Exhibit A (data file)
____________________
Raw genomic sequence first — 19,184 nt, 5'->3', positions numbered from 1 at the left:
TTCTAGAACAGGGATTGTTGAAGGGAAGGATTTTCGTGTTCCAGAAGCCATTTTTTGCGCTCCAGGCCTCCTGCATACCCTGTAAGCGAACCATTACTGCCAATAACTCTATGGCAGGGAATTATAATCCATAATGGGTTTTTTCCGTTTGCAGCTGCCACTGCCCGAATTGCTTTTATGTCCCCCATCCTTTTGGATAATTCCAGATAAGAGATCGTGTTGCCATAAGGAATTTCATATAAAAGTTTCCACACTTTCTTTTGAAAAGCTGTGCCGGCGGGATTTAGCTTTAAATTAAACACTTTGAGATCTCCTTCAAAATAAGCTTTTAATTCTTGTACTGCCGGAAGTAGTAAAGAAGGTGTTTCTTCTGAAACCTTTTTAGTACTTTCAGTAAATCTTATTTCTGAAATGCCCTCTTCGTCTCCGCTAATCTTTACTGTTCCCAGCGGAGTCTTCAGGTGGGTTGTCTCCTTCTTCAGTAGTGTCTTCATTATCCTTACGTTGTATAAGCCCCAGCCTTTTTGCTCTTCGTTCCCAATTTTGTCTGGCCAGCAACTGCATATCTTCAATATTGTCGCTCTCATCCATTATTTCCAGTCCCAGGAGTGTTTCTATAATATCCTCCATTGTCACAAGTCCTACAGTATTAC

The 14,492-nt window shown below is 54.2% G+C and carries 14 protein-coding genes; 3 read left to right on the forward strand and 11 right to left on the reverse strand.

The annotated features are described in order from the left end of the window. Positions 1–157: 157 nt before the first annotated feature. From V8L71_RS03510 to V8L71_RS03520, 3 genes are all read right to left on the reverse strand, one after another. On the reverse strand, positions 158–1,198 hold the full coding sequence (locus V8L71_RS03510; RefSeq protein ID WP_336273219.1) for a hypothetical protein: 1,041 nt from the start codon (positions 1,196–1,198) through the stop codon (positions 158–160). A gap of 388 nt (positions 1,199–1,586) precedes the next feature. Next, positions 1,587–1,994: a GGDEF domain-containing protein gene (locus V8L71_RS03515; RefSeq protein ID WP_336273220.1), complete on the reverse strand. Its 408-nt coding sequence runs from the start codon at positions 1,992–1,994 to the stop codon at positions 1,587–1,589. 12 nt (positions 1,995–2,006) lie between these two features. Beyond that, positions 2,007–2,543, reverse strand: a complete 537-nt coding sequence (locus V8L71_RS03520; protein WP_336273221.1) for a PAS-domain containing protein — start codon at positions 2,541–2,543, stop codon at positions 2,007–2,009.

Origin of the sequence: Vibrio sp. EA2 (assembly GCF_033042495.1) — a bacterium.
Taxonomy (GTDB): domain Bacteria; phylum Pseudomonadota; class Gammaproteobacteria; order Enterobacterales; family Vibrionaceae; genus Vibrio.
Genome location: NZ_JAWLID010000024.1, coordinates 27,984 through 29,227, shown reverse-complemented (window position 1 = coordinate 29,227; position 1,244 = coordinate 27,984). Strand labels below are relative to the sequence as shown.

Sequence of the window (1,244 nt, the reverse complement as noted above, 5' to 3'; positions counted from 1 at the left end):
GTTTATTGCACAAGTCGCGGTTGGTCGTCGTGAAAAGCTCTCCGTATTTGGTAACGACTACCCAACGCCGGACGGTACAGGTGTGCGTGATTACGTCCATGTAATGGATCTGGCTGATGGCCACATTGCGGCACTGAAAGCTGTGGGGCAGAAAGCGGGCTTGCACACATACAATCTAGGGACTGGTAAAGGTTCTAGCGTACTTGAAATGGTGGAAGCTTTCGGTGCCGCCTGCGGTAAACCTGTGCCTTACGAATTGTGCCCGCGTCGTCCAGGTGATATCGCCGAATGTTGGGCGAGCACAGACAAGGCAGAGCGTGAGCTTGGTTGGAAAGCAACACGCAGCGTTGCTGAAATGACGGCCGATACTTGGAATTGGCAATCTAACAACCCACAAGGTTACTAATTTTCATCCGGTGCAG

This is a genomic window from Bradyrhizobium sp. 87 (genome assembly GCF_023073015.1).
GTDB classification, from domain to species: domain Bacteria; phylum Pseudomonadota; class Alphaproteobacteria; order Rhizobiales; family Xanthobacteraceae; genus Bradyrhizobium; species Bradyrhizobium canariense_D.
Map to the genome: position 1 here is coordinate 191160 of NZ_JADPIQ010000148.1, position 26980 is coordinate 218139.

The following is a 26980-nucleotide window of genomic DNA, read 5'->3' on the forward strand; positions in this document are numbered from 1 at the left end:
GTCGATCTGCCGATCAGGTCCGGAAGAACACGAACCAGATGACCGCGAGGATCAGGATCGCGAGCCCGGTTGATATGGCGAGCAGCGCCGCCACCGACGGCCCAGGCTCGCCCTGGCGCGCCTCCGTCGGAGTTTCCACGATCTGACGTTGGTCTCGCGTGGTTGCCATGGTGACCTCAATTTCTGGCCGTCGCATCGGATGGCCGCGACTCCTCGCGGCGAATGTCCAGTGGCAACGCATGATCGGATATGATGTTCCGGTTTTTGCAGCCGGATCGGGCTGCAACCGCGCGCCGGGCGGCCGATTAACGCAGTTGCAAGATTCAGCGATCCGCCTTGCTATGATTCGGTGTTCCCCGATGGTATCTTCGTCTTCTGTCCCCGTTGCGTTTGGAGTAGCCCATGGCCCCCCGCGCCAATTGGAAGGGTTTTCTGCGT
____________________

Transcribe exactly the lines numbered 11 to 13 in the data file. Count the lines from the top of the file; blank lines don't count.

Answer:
GTDB classification, from domain to species: domain Bacteria; phylum Pseudomonadota; class Alphaproteobacteria; order Rhizobiales; family Xanthobacteraceae; genus Bradyrhizobium; species Bradyrhizobium canariense_D.
Map to the genome: position 1 here is coordinate 191160 of NZ_JADPIQ010000148.1, position 26980 is coordinate 218139.

The following is a 26980-nucleotide window of genomic DNA, read 5'->3' on the forward strand; positions in this document are numbered from 1 at the left end: